hearts became greener,” he says. communications at Tourism Toronto, which pro-
motes travel to the city. “Toronto’s metropolitan con-
Even so, in the early years, money invested convert- vention center has been offering zero-waste meet-
“People are dying ing to greener operations and voluntarily buying ings since about 2006,” Weir says. Aware of interest
for experiential travel carbon offsets could not be linked to more passen- in sustainability, Tourism Toronto, when moving
gers signing on. It wasn’t until about 2007, Dunn into new offices a couple of years ago, designed its
where they can feel says, that the market finally started responding space with sustainability in mind. The offices were
to his greening efforts. After a decade of environ- designed to allow maximum natural light, and the
what a place is like.” mentally conscientious business decisions, Dunn is organization changed its printing of magazines and
finally seeing a lot of passengers signing on because visitor guides to 100 percent recycled paper and veg-
—Jennifer Hobson of Ecoventura’s green credentials and because they etable-based ink, Weir says. Carbon offsets are pur-
want to help save the Galapagos Islands, not contrib- chased for media and clients that Tourism Toronto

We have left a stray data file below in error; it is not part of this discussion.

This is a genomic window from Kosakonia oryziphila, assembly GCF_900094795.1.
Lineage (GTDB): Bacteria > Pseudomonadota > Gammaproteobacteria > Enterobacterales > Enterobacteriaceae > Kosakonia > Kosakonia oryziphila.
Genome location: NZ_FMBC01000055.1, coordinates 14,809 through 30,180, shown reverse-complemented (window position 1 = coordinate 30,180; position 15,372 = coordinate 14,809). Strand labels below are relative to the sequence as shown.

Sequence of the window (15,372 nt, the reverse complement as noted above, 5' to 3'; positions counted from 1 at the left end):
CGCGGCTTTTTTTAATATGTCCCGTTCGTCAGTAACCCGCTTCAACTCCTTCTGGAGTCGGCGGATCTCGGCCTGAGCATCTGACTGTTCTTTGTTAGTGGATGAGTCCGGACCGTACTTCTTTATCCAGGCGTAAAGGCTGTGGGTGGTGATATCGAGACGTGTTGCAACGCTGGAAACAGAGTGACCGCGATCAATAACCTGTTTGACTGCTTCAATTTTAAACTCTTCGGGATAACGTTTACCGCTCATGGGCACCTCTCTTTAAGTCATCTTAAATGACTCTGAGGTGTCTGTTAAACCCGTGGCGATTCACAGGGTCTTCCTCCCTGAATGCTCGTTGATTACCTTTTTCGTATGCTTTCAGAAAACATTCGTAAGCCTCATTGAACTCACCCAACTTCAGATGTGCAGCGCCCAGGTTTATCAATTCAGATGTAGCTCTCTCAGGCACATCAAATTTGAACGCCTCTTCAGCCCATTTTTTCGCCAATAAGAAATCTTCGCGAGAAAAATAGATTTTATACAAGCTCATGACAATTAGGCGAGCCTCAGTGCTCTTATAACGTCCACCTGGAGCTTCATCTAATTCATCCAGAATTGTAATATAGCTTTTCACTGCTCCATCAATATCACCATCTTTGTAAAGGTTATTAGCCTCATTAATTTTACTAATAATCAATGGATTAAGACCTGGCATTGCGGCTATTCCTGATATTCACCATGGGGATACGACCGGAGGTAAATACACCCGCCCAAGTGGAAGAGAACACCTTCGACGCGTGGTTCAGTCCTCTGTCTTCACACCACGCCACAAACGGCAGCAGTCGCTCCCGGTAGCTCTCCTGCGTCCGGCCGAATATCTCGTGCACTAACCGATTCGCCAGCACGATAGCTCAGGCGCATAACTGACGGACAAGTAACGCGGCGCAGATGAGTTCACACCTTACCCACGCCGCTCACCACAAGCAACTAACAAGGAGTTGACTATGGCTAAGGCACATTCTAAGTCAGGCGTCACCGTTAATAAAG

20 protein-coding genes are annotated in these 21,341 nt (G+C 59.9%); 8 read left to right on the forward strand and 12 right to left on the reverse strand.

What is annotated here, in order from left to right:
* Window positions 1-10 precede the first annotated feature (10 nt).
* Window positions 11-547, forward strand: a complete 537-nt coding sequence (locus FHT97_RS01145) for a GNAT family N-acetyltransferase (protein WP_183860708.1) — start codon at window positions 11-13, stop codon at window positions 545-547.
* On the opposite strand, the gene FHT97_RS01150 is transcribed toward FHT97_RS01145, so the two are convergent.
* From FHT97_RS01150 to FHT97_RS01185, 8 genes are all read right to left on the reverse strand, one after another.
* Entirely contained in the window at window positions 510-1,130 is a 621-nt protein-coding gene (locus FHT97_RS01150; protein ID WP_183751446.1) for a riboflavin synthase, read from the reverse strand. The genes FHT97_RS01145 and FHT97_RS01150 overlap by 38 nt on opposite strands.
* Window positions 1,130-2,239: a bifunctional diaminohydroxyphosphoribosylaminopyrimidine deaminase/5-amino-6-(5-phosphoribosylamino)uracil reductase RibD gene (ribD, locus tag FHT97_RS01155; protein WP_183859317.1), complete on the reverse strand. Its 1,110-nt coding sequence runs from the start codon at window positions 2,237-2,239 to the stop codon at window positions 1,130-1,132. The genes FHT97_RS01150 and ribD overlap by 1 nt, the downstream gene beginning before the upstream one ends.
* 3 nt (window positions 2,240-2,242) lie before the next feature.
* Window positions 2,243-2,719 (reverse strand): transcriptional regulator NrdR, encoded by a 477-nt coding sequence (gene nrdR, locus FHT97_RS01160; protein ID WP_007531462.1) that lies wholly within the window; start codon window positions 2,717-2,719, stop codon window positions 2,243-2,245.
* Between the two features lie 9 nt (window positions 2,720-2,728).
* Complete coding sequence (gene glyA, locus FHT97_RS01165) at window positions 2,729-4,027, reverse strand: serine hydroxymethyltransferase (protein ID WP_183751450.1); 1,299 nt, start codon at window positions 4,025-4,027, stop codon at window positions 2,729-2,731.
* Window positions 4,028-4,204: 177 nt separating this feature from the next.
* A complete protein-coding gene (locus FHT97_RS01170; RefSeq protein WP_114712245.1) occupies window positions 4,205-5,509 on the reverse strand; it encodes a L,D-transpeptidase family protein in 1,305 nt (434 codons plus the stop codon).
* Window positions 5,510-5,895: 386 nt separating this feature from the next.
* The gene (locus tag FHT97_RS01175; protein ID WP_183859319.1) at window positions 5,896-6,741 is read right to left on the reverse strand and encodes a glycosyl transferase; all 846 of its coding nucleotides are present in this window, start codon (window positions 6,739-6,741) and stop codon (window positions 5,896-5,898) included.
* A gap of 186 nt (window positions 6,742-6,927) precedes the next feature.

ute to their demise. “We’ve picked up steam again, flies in over the course of a year, he reports.
and we’re happy we never gave up,” Dunn reports.
Earlier this year, the United Nations Education, Stateside, New Mexico has recently launched a sus-
Scientific and Cultural Organization (UNESCO) tainability tourism initiative (
removed the Galapagos Islands from its world ecotourism), reports Santa Fe-based Jennifer Hob-
heritage danger list, citing the efforts made to son, deputy cabinet secretary and ecotourism direc-
preserve them. tor of the New Mexico Tourism Department. The
department is identifying ecotourism opportunities
Taking a somewhat different approach to sustain-
and helping to package and promote them. “People
able tourism, Tribewanted (
are dying for experiential travel where they can feel
has partnered with the government and landown-
what a place is like,” Hobson says. One of the depart-